"Never Had the Like Occurred" examines Ancient Egypt's own multifaceted encounters with its past. As Egyptian culture constantly changed and evolved, this book follows a chronological arrangement, from early Egypt to the attitudes of the Coptic population in the Byzantine Period. Within this framework, it asks what access the Egyptians had to information about the past, whether deliberately or accidentally acquired; what use was made of the past; what were the Egyptians attitudes to the past; what sense of past time did the Egyptians have; and what kinds of reverence for the past did they entertain? This is the first book dedicated to the whole range of these themes. It provides an explanatory context for the numerous previous studies that have dealt with particular sets of evidence, particular periods, or particular issues. It provides a case study of how civilizations may view and utilize their past.
Author: Edmund S. Meltzer
Publisher: ISD LLC
Release Date: 2014-06-23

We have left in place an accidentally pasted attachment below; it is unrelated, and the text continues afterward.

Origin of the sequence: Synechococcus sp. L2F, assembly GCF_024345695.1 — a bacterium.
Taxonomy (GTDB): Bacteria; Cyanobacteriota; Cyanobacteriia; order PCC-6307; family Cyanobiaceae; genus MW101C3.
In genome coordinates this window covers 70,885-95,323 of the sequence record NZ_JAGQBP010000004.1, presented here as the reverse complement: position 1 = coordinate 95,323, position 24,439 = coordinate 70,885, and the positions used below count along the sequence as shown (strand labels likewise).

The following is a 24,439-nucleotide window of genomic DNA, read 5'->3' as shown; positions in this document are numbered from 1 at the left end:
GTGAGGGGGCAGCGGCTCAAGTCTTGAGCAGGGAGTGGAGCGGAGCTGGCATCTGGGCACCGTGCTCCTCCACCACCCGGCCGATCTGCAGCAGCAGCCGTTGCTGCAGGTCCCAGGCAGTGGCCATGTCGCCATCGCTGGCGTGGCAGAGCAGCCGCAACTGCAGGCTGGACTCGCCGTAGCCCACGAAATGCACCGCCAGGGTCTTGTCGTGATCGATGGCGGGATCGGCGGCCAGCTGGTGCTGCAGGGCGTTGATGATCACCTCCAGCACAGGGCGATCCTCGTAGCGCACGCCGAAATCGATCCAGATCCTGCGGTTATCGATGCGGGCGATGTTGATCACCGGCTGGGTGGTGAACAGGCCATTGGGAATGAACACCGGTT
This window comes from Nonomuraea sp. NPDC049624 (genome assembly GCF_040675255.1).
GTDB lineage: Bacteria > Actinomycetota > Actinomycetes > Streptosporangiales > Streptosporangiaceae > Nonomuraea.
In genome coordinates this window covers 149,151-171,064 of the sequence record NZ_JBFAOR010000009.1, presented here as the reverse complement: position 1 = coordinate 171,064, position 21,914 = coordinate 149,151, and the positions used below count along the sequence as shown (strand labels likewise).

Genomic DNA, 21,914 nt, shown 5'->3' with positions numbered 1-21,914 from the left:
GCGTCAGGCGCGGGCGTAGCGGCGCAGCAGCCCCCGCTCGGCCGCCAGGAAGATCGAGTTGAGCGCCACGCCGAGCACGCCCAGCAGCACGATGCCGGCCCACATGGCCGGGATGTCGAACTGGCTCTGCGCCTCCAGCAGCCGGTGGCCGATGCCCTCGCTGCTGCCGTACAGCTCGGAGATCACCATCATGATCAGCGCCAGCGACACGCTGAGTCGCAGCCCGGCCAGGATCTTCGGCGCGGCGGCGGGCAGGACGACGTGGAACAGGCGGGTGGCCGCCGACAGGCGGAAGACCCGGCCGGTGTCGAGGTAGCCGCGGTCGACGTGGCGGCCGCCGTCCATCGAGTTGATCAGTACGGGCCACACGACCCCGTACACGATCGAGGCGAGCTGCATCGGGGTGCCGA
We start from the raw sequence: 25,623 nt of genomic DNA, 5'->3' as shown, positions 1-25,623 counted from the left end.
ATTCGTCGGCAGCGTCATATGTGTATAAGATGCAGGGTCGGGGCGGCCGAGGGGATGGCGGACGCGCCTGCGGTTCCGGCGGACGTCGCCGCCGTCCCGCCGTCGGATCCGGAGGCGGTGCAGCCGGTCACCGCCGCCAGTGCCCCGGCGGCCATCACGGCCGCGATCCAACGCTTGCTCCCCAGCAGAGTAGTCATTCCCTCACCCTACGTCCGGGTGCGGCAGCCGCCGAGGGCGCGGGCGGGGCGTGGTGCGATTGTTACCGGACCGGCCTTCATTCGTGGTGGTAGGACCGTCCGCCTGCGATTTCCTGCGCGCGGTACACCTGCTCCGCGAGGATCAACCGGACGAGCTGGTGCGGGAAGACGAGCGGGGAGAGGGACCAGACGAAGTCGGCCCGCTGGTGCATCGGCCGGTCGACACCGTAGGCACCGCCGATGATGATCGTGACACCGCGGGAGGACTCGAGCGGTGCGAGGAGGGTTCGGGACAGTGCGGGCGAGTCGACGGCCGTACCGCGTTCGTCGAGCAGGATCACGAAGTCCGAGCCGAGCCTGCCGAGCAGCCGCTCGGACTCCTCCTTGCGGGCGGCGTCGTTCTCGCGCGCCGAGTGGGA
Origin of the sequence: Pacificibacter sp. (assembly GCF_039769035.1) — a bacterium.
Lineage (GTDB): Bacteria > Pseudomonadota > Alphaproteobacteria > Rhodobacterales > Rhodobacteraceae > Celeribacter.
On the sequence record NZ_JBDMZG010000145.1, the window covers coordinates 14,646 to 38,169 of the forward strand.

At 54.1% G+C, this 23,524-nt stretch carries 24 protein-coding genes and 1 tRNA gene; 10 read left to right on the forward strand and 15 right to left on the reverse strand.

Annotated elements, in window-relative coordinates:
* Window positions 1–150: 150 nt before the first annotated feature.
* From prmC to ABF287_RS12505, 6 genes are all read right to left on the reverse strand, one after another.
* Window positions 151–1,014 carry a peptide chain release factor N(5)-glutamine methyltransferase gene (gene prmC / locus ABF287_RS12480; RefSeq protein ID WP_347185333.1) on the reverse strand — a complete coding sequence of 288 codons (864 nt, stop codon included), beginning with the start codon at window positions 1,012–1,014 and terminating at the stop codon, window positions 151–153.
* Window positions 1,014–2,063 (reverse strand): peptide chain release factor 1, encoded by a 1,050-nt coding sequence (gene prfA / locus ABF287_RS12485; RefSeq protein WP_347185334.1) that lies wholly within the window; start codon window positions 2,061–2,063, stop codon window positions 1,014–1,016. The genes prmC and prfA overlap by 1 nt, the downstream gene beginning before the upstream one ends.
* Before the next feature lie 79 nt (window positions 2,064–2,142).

This volume contains the original hieratic text, complete transcription into hieroglyphs, transliteration, English translation, philological apparatus and copiously illustrated medical commentaries for the 48 clinical cases of the Edwin Smith Papyrus, as well as extensive bibliographical resources, and a lucid introduction exploring the importance of the document, the history of previous scholarship, and distinctive aspects of the current edition. It offers an authoritative treatment of the Egyptian text, which clarifies the meaning of many passages from the papyrus and points the way to their correct medical interpretation. The Edwin Smith Papyrus is the first comprehensive trauma treatise in the history of medicine. Not only is the ESP the source of numerous anatomical and functional concepts of the nervous system, it is the basis for the development of modern objective clinical thinking, establishing the foundations of modern medicine more than a thousand years before Hippocrates. The volume features an impressive array of medical material that reveals the precise conditions described by the ancient physician and explores the Egyptian contribution to modern diagnostics, clinical practice, and methodology. This publication sets the standard in the presentation of ancient medical documents. It also includes the previously unpublished translation of the papyrus by Edwin Smith himself. Reviews: "An extraordinary contribution to our medical and surgical history! There is no question that the collaboration of an Egyptologist and a neurosurgeon has clearly made this translation a better result and a clear improvement on Breasted's original brilliant accomplishment, bringing this remarkable historical document back to new life. The addition of the illustrations will help the nonmedical reader understand what the various injuries represent--as always a 'picture is worth a thousand words.' A landmark work!" -- James T. Goodrich, M.D., Ph.D., D.Sci., (Hon) Director, Division of Pediatric Neurosurgery, Children's Hospital at Montefiore. Professor of Clinical Neurosurgery, Pediatrics, Plastic and Reconstructive Surgery Albert Einstein College of Medicine "Sanchez and Meltzer have performed a minor miracle, producing a new edition of Papyrus Edwin Smith that surpasses all previous efforts at translating and understanding this difficult and fascinating text. Meltzer has taken full advantage of this opportunity to test the Standard Theory of Egyptian grammar against a text that is perfect for the task. His translation remains lucid for a beginner while the grammatical notes are thought-provoking for professionals. This book is truly an important accomplishment in the history of translation and our understanding of medical history." -- Edward Bleiberg, Ph.D., Curator of Egyptian Art, Brooklyn Museum, Brooklyn, NY "This eloquent volume brings a cascade of new insights and breathes fresh vitality into the ancient Edwin Smith Papyrus. The eminent scholars, Gonzalo M. Sanchez, a distinguished neurosurgeon and strong contributor to the field of Egyptology, and Edmund S. Meltzer, a noted philologist, have teamed up to bring modern neuroscience and sophisticated advances in the interpretation of ancient Egyptian texts to bear on new case translations and commentaries. Remarkably, they have also brought to light the notes of Edwin Smith himself, which are published here for the first time. A visual index in color at the start of the volume makes the basic nature of the injuries clear to all, specialist and nonspecialist alike. Black and white photographs demonstrate the particular injuries in the cases. The authors convincingly demonstrate that the approach to treatment of trauma in ancient Egypt was very much in keeping with modern concepts of medical-surgical care. Not only will this sumptuous Lockwood Press volume fascinate clinical neuroscientists, Egyptologists, and historians of science, it will bring new audiences to this remarkable document." -- John Booss, MD, Professor Emeritus, Departments of Neurology and Laboratory Medicine, Yale University School of Medicine; Former National Director of Neurology, Department of Veterans Affairs "This new edition of the Edwin Smith Papyrus should stand for a long time as the definitive study of a very important text, and--thanks to the very successful and happy collaboration of Edmund Meltzer and Gonzalo Sanchez--as a model for future studies of ancient Egypt's technical literature. This is a complete publication, which provides students and scholars with a facsimile of the original hieratic text, an accurate transcription of the hieratic, a modern translation and exhaustive philological commentary, and--particularly important for non-Egyptologists--an expert medical commentary by an experienced neurosurgeon. This is a milestone not only for Egyptology, but for the history of science and of medicine." - Stephen Vinson, Director of Graduate Studies, Department of Near Eastern Languages and Cultures, Indiana University